TOC | D-Dx
Red Eye Differential - REF: Outlines in Clinical Medicine on Physicians' Online 2001
Viral (common): bilateral, watery discharge, spread by contact, self-limited
Bacterial (Less common): unilateral, purulent discharge, risk factors
Allergic: bilateral, itchy, watery discharge, swelling
Chemical/Irritative: history of insult
3. Iritis, Scleritis or Episcleritis
4. Corneal Abrasion/Ulcer: pain, tearing, decreased vision,
fluorescein staning defect, Antibiotics eye drops Rx .
Risk factors: contact lens wear, trauma, eyelid abnormality, etc.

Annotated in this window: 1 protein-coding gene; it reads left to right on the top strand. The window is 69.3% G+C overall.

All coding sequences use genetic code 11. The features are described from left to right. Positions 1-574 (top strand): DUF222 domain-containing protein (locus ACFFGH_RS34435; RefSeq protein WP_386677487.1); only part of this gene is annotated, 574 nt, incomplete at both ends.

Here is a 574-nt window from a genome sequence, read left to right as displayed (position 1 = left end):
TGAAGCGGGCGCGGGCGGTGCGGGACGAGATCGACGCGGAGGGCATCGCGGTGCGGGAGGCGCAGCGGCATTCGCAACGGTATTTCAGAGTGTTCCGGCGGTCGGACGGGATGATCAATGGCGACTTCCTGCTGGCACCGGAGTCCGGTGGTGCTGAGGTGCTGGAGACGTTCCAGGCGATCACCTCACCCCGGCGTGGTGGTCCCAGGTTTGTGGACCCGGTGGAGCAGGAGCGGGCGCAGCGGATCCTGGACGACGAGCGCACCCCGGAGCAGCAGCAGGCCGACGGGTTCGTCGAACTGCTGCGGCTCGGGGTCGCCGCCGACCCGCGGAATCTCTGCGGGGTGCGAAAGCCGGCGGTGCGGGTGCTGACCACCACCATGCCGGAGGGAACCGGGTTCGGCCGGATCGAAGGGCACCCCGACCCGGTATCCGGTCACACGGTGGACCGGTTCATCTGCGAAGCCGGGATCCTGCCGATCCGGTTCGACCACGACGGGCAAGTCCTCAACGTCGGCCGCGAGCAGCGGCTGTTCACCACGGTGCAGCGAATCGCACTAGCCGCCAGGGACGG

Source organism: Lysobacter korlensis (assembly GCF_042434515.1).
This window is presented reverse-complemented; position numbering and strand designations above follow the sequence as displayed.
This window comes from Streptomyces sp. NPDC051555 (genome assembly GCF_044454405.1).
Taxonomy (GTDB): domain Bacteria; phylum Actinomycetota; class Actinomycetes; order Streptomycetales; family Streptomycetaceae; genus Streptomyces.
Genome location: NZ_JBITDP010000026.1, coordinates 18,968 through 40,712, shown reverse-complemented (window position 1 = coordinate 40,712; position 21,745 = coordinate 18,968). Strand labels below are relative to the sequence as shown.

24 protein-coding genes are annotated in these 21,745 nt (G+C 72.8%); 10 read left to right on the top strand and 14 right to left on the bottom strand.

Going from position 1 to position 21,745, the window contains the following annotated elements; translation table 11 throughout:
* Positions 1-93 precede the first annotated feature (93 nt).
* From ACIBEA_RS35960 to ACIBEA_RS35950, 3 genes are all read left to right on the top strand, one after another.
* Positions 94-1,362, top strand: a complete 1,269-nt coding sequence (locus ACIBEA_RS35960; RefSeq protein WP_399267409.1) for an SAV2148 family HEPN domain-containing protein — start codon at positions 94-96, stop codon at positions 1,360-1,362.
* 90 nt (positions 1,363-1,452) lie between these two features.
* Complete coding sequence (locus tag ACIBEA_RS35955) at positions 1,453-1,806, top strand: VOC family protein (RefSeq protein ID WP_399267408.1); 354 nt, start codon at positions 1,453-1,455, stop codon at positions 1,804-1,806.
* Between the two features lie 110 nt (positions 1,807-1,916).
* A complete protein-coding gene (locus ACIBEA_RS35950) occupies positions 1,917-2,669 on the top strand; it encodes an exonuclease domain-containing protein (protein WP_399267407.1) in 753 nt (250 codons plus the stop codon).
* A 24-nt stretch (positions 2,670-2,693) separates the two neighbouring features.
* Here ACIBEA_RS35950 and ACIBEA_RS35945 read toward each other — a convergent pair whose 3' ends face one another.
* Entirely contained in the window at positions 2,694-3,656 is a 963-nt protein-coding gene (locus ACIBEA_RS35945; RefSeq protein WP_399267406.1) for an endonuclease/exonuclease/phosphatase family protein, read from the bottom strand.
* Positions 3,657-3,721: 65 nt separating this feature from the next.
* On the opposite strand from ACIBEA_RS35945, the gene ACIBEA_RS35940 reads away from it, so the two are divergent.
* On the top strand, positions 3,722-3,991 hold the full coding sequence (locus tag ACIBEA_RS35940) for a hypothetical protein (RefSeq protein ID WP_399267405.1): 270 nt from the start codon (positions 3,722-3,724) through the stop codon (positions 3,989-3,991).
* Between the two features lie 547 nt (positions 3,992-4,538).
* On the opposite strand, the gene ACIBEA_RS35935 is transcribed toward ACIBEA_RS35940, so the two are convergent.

5. Orbital cellulitis: decrease vision, possible afferent pupillary defect, swollen periorbital tissue, proptosis, pain, often associated with sinusitis, decreased EOM
6. Uveitis: Intraocular inflammatioin, decreased vision, cloudy anterior chamber witih cells, pain; etiology include autoimmune, trauma, post-surgery, idiopathic.
7. Subconjunctival Hemorrhage:
spontaneous, sometimes due to Valsalva, harmless, self-limited, normal vision, no pain or discharge
8. Pterygium (degenerative condition):
due to chronic sun exposure, relatively normal vision, no significant discharge; common in Hispanics.
9. Periocular Abscess with conjunctivitis
10. Acute Closed Angle Glaucoma: decreased visin, mid-dilated pupil with anisocoria, red conjuctiva & cloudy cornea, very high intraorbital pressure, palpably discernable, headache, eye pain, nausea, vomiting; immediate referral to ophthalmologist.